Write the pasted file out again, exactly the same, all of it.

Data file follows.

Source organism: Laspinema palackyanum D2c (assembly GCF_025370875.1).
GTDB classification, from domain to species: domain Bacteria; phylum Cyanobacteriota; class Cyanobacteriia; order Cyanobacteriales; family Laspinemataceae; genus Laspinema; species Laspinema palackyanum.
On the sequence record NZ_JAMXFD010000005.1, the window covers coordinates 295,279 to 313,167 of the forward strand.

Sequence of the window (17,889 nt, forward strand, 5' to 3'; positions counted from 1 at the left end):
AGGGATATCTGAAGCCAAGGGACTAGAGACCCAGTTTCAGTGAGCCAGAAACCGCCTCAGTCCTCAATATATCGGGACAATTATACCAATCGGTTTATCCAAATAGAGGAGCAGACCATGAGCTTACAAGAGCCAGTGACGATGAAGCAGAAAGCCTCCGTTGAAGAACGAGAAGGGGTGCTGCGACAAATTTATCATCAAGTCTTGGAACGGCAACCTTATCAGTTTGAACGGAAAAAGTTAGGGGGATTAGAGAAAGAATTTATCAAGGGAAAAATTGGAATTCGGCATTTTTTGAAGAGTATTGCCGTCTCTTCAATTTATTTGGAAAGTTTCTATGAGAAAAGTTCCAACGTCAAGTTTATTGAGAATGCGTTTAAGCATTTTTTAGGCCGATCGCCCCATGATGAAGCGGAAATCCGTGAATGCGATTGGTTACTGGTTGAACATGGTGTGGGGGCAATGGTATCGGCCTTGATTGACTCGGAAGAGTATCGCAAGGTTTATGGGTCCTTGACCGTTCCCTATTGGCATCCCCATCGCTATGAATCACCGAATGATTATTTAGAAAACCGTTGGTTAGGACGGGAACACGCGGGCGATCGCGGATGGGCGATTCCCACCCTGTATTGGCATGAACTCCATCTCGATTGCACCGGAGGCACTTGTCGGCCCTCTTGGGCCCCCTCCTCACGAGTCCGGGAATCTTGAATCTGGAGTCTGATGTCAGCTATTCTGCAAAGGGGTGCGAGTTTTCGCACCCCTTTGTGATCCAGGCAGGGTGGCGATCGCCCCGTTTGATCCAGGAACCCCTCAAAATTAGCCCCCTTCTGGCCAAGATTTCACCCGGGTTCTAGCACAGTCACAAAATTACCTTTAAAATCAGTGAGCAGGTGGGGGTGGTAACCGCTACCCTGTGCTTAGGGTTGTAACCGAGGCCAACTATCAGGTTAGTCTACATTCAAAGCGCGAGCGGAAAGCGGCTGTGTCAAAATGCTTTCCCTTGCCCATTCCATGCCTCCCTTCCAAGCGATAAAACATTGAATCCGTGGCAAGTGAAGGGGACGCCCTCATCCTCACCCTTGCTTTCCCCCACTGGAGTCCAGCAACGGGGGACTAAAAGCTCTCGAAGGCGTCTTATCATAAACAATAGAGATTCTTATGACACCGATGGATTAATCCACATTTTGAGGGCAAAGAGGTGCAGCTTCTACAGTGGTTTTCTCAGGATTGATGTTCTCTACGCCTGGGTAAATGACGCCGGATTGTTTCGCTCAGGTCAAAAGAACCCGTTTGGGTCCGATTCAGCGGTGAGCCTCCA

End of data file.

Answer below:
Source organism: Laspinema palackyanum D2c (assembly GCF_025370875.1).
GTDB classification, from domain to species: domain Bacteria; phylum Cyanobacteriota; class Cyanobacteriia; order Cyanobacteriales; family Laspinemataceae; genus Laspinema; species Laspinema palackyanum.
On the sequence record NZ_JAMXFD010000005.1, the window covers coordinates 295,279 to 313,167 of the forward strand.

Sequence of the window (17,889 nt, forward strand, 5' to 3'; positions counted from 1 at the left end):
AGGGATATCTGAAGCCAAGGGACTAGAGACCCAGTTTCAGTGAGCCAGAAACCGCCTCAGTCCTCAATATATCGGGACAATTATACCAATCGGTTTATCCAAATAGAGGAGCAGACCATGAGCTTACAAGAGCCAGTGACGATGAAGCAGAAAGCCTCCGTTGAAGAACGAGAAGGGGTGCTGCGACAAATTTATCATCAAGTCTTGGAACGGCAACCTTATCAGTTTGAACGGAAAAAGTTAGGGGGATTAGAGAAAGAATTTATCAAGGGAAAAATTGGAATTCGGCATTTTTTGAAGAGTATTGCCGTCTCTTCAATTTATTTGGAAAGTTTCTATGAGAAAAGTTCCAACGTCAAGTTTATTGAGAATGCGTTTAAGCATTTTTTAGGCCGATCGCCCCATGATGAAGCGGAAATCCGTGAATGCGATTGGTTACTGGTTGAACATGGTGTGGGGGCAATGGTATCGGCCTTGATTGACTCGGAAGAGTATCGCAAGGTTTATGGGTCCTTGACCGTTCCCTATTGGCATCCCCATCGCTATGAATCACCGAATGATTATTTAGAAAACCGTTGGTTAGGACGGGAACACGCGGGCGATCGCGGATGGGCGATTCCCACCCTGTATTGGCATGAACTCCATCTCGATTGCACCGGAGGCACTTGTCGGCCCTCTTGGGCCCCCTCCTCACGAGTCCGGGAATCTTGAATCTGGAGTCTGATGTCAGCTATTCTGCAAAGGGGTGCGAGTTTTCGCACCCCTTTGTGATCCAGGCAGGGTGGCGATCGCCCCGTTTGATCCAGGAACCCCTCAAAATTAGCCCCCTTCTGGCCAAGATTTCACCCGGGTTCTAGCACAGTCACAAAATTACCTTTAAAATCAGTGAGCAGGTGGGGGTGGTAACCGCTACCCTGTGCTTAGGGTTGTAACCGAGGCCAACTATCAGGTTAGTCTACATTCAAAGCGCGAGCGGAAAGCGGCTGTGTCAAAATGCTTTCCCTTGCCCATTCCATGCCTCCCTTCCAAGCGATAAAACATTGAATCCGTGGCAAGTGAAGGGGACGCCCTCATCCTCACCCTTGCTTTCCCCCACTGGAGTCCAGCAACGGGGGACTAAAAGCTCTCGAAGGCGTCTTATCATAAACAATAGAGATTCTTATGACACCGATGGATTAATCCACATTTTGAGGGCAAAGAGGTGCAGCTTCTACAGTGGTTTTCTCAGGATTGATGTTCTCTACGCCTGGGTAAATGACGCCGGATTGTTTCGCTCAGGTCAAAAGAACCCGTTTGGGTCCGATTCAGCGGTGAGCCTCCA